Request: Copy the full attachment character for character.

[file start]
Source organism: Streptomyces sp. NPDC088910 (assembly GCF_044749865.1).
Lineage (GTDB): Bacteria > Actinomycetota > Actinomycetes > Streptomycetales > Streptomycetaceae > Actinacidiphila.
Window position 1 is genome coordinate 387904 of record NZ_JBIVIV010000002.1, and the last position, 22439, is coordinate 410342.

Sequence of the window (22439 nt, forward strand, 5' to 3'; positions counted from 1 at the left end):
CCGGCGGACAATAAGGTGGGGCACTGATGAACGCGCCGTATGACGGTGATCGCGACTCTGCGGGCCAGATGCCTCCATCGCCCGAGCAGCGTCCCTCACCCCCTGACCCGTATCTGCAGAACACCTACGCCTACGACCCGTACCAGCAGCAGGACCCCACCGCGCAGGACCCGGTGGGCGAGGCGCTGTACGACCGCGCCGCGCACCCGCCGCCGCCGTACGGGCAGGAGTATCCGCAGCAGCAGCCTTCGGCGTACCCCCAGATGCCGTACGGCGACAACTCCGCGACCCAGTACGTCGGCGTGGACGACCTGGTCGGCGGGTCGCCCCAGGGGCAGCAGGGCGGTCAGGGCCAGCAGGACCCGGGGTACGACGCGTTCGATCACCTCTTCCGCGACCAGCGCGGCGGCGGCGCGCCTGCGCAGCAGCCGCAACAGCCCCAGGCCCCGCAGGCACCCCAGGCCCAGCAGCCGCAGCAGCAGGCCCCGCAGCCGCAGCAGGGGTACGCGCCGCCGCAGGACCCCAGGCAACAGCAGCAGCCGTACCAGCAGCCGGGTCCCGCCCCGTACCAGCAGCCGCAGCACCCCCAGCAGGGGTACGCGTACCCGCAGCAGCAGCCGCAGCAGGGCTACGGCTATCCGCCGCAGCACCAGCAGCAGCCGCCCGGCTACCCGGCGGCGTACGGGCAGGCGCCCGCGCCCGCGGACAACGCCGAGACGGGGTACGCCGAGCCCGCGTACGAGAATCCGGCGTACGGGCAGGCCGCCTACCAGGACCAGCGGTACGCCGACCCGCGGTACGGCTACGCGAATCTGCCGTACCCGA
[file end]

Source organism: Streptomyces sp. NPDC088910 (assembly GCF_044749865.1).
Lineage (GTDB): Bacteria > Actinomycetota > Actinomycetes > Streptomycetales > Streptomycetaceae > Actinacidiphila.
Window position 1 is genome coordinate 387904 of record NZ_JBIVIV010000002.1, and the last position, 22439, is coordinate 410342.

Sequence of the window (22439 nt, forward strand, 5' to 3'; positions counted from 1 at the left end):
CCGGCGGACAATAAGGTGGGGCACTGATGAACGCGCCGTATGACGGTGATCGCGACTCTGCGGGCCAGATGCCTCCATCGCCCGAGCAGCGTCCCTCACCCCCTGACCCGTATCTGCAGAACACCTACGCCTACGACCCGTACCAGCAGCAGGACCCCACCGCGCAGGACCCGGTGGGCGAGGCGCTGTACGACCGCGCCGCGCACCCGCCGCCGCCGTACGGGCAGGAGTATCCGCAGCAGCAGCCTTCGGCGTACCCCCAGATGCCGTACGGCGACAACTCCGCGACCCAGTACGTCGGCGTGGACGACCTGGTCGGCGGGTCGCCCCAGGGGCAGCAGGGCGGTCAGGGCCAGCAGGACCCGGGGTACGACGCGTTCGATCACCTCTTCCGCGACCAGCGCGGCGGCGGCGCGCCTGCGCAGCAGCCGCAACAGCCCCAGGCCCCGCAGGCACCCCAGGCCCAGCAGCCGCAGCAGCAGGCCCCGCAGCCGCAGCAGGGGTACGCGCCGCCGCAGGACCCCAGGCAACAGCAGCAGCCGTACCAGCAGCCGGGTCCCGCCCCGTACCAGCAGCCGCAGCACCCCCAGCAGGGGTACGCGTACCCGCAGCAGCAGCCGCAGCAGGGCTACGGCTATCCGCCGCAGCACCAGCAGCAGCCGCCCGGCTACCCGGCGGCGTACGGGCAGGCGCCCGCGCCCGCGGACAACGCCGAGACGGGGTACGCCGAGCCCGCGTACGAGAATCCGGCGTACGGGCAGGCCGCCTACCAGGACCAGCGGTACGCCGACCCGCGGTACGGCTACGCGAATCTGCCGTACCCGA